Michelle Lamont, Community and Fund Development Coordinator at WHSBG shared some local statistics on violence against women. Over the last fiscal year, the Kincardine shelter assisted 810 individual women, 219 individual children, and managed 8,649 crisis support and advocacy calls.

“At the Women’s House, we see our community’s most vulnerable everyday,” stated Lamont. “We see what happens when a society becomes complacent, silent, and accepting of things that happen to other people."

Lamont acknowledged that a shift in mindset has begun but is far from complete. She described the way violence against women has been obscured, confined to whispers, and hidden in the shadows.

“We’ve kept violence and hate in the dark,” declared Lamont, “letting it fester and hide in those dark places, leaving our most vulnerable alone to fend for themselves and giving more power to the haters."

Lamont announced the need for action to move past this societal encumbrance. “We need to open the conversation, take a stand, talk about it, and only accept the acceptable,” said Lamont. “Stop accepting jokes that really aren’t funny. Stop turning the other cheek. Stop ignoring the hurt in people’s eyes,” instructed Lamont.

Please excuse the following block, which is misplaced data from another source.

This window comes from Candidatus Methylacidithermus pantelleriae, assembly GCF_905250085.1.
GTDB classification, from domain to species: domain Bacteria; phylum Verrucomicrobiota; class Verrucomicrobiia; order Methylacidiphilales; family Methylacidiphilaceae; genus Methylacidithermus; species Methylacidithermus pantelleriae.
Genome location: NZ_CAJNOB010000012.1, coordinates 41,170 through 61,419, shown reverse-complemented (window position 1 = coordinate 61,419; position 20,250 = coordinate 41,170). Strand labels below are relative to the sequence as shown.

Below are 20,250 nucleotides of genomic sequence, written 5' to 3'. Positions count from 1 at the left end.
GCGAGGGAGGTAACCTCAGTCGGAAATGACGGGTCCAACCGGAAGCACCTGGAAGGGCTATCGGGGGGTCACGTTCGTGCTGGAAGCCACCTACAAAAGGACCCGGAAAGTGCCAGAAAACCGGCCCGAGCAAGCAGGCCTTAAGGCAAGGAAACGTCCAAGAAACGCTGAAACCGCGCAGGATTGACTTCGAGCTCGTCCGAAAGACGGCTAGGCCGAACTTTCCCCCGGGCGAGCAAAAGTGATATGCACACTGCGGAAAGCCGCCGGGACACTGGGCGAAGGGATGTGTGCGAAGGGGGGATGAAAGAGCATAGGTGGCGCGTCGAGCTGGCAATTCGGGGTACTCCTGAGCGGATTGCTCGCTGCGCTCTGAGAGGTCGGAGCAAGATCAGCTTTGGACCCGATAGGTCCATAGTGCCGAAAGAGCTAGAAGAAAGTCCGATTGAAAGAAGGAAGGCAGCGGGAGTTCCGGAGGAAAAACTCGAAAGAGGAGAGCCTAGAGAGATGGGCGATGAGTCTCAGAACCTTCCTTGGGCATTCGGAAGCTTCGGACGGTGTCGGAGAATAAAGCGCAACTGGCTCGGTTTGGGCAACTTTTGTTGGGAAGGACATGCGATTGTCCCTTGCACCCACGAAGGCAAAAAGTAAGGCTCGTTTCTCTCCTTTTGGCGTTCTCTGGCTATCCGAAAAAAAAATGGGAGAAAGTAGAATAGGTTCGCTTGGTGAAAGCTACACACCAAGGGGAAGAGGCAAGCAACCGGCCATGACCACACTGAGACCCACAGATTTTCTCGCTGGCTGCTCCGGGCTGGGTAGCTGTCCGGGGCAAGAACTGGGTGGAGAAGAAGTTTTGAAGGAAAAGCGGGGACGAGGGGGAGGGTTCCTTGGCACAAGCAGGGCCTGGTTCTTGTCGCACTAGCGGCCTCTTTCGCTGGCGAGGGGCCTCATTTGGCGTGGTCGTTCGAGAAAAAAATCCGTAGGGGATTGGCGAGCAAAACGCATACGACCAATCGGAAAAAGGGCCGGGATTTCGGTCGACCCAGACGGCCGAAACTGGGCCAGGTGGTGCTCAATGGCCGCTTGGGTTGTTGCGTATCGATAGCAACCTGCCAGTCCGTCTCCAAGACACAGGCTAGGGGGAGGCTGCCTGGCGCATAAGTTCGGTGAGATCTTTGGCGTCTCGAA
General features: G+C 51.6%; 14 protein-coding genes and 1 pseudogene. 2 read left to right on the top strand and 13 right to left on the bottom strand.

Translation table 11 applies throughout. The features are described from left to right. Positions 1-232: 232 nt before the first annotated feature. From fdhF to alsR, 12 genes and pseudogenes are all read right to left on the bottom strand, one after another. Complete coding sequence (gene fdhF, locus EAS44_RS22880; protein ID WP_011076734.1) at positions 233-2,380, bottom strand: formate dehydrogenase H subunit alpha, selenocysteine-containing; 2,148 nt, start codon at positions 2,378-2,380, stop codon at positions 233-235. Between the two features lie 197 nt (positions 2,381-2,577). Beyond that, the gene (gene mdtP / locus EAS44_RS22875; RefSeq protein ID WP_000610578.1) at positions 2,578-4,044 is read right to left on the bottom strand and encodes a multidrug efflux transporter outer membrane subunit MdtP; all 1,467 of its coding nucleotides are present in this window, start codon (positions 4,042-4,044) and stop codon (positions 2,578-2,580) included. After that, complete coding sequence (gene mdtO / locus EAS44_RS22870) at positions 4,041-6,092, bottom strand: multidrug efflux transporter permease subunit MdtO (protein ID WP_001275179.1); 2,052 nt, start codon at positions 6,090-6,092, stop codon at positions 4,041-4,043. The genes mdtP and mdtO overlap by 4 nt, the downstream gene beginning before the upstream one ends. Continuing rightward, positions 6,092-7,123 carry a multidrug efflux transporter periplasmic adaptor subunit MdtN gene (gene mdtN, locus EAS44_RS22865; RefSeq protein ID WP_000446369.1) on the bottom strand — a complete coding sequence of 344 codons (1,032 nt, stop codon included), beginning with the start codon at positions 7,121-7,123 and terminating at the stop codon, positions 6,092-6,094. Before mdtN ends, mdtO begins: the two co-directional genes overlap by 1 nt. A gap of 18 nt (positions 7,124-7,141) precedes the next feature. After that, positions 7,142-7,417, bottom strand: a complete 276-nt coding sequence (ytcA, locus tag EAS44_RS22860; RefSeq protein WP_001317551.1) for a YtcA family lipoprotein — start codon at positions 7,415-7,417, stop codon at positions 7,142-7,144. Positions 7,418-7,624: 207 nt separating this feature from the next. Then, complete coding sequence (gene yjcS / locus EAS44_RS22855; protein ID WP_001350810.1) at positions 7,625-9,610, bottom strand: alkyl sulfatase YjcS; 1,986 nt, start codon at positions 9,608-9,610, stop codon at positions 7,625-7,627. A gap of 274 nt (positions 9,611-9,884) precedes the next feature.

The Volunteer Coordinator of Victim Services Bruce Grey Perth, Heather Hodgson Schleich, explained how the organization can help those suffering in the three counties and explained how their services can relieve the strain on the community’s emergency resources.

“If somebody does need assistance for anything that [makes] you feel victimized, that’s what we’re there for,” assured Hodgson Schleich. “You can call us, it doesn’t have to be the police or firefighters or emergency services."

"We will be there for additional emotional support and we’ll also follow up with information on giving longer term support as well," Hodgson Schleich said.

Hodgson-Schleich provided statistics from Victim Services over the past 11 months for Bruce, Grey and Perth counties as follows:

Assisted 393 clients involved in 286 domestic violence incidents.

Assisted 223 clients involved in 126 sexual violence incidents.

Assisted 33 clients involved in 12 human trafficking incidents.